My Way Home
My biggest professional goal is to help Armenia in my knowledge field
This time we decided to talk with Dr. Serge Doulian who moved to Armenia from Lebanon in 2021 and opened an endocrinology clinic in Yerevan.
Can you tell us about your roots?
My paternal side originates from Aintab (current GaziAintab in Turkey) and my maternal side is from Sis (Former capital of the Armenian Kingdom of Cilicia and center of the Catholicosate back then, current Kozan, Adana Province in Turkey). My grandparents on both sides were lucky to survive the Armenian Genocide and relocated to Homs (paternal) and Damascus (maternal). They both moved to Beirut, Lebanon during the 1940-1950s (when my parents were still children) for economic reasons.
In all your years of life in Lebanon have you visited Armenia? What has already affected you in this country? Have you ever planned to move here permanently?
Yes actually, quite a few times since 2013. There was nothing in Armenia that didn't touch me despite how emotional and good it might have sounded. We all start as tourists here and then get to know the country better. I volunteered at the Yerevan Garrison Hospital (Army hospital) in 2019 and was there during the 44-day war. Many repats are born with Armenia in their soul, and it is just a matter of time to move here. I had already planned to retire in Armenia, but the Lebanese situation hastened my relocation.
How deeply did the events of 2020 in Lebanon affect you and your family? Why did you decide to choose Armenia?
Well, frankly, the 2020 explosion had nothing to do with my decision. It just quickened the economic downfall of Lebanon which is just a part of why I moved here. It may come as a surprise, but we have been through war and many explosions before (though of course, this was a larger explosion), so we weren't much affected by it as our house is 8 km away from the site of the explosion (Port of Beirut).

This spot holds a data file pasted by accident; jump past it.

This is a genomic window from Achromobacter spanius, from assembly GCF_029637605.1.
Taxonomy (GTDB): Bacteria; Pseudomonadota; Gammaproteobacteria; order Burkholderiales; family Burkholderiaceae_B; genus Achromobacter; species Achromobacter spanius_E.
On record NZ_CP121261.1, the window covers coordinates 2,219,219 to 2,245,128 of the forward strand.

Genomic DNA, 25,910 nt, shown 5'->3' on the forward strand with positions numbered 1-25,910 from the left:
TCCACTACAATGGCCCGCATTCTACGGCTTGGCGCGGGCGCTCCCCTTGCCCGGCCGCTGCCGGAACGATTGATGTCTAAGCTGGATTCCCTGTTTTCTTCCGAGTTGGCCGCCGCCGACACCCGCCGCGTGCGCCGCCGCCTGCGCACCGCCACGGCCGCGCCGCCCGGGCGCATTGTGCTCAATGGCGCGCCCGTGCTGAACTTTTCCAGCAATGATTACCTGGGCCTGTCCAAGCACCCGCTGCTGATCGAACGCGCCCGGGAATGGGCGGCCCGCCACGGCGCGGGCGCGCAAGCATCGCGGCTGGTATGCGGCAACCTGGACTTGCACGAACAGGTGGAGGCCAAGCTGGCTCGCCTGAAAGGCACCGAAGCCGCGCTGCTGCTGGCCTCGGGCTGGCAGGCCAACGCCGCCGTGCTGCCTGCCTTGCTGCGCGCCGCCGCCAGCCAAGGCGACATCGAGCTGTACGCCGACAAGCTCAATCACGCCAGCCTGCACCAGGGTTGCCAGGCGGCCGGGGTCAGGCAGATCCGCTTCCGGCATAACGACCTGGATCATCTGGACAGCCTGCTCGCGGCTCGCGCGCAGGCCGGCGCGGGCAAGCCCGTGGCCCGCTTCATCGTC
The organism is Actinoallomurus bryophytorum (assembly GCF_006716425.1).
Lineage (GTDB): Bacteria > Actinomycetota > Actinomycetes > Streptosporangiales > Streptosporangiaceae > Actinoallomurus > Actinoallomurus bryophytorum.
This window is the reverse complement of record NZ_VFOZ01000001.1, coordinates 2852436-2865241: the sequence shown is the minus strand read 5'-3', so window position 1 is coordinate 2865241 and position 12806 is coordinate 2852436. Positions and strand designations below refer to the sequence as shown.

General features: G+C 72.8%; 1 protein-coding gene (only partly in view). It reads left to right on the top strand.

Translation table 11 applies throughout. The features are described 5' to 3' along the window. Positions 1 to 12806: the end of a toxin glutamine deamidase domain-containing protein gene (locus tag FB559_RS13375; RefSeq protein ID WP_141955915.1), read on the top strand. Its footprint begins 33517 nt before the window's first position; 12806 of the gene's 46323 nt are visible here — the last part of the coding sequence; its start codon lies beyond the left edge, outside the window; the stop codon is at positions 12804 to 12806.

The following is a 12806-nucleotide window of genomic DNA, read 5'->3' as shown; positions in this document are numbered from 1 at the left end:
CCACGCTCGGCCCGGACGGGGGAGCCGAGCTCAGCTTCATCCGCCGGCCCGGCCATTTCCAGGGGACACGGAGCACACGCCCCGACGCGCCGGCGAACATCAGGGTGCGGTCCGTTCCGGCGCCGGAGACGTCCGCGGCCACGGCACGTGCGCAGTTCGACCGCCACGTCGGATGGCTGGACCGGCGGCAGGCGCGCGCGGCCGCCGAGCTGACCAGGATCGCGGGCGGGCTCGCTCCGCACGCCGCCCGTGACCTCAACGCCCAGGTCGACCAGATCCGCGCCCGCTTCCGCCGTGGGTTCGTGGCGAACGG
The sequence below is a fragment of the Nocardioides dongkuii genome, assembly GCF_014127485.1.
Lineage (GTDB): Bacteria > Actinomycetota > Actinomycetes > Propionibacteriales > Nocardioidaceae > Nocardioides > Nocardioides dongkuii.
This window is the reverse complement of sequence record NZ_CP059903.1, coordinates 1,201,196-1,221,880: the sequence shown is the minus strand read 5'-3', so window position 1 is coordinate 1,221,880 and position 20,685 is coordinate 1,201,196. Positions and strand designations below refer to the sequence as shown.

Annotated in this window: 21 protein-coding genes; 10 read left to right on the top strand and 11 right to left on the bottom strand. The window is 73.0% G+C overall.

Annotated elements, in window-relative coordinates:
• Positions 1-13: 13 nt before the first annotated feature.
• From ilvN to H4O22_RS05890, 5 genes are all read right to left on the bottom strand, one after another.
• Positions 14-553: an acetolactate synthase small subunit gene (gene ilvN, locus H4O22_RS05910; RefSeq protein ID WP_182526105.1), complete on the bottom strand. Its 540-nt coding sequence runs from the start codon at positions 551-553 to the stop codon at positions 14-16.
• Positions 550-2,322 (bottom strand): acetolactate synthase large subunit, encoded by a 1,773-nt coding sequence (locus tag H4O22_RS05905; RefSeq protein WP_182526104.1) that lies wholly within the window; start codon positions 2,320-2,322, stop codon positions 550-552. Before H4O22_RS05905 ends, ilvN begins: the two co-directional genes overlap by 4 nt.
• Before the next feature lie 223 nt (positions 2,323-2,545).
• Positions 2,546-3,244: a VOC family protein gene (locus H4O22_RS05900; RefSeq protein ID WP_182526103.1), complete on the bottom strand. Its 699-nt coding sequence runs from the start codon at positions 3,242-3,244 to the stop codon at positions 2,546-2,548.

You were repatriated through the #ArmeniaWorks4U program. How did you find out about it?
The decision to move to Armenia was already taken before the explosion and I was in the midst of looking for a house and a job here when the 2019 "Revolution" in Lebanon started with the rapid deterioration of the Lebanese currency. All my (and all Lebanese) assets were frozen in the banks and we could not withdraw any money without losing much of its value. Add to that the rapid collapse of the Health System in Lebanon (because of the Covid 19 pandemic and the explosion) with many medications getting unavailable or very expensive, people dying for absurd reasons (like unavailability of Oxygen in some hospitals), and many unfortunate events which all made me (and many other doctors) feel unable to change anything in patients' lives anymore and try to move out of Lebanon. My choice was already clear. Despite getting good offers from some Gulf countries, I preferred to move to my homeland.
Did you experience culture shock after you moved here? What do Lebanon and Armenia have in common that you didn't have to get used to?
Well, I wouldn't call it a culture shock. I came here to live with my fellow Armenians, and everyone needs time to understand even a relative who has grown distant. I do not think Lebanon and Armenia have much in common except both being on the borders of enemy nations and so being politically unstable countries. The benefits of Armenia are countless. People here do not appreciate them sometimes, but being able to do ALL your transactions, bill payments, and other time-consuming tasks through your mobile phone is a blessing for anyone who has lived in Lebanon. The downside of Armenia is the rents and prices of almost everything which have gone up after the Russians influx. Of course, much of this is political and not our topic today.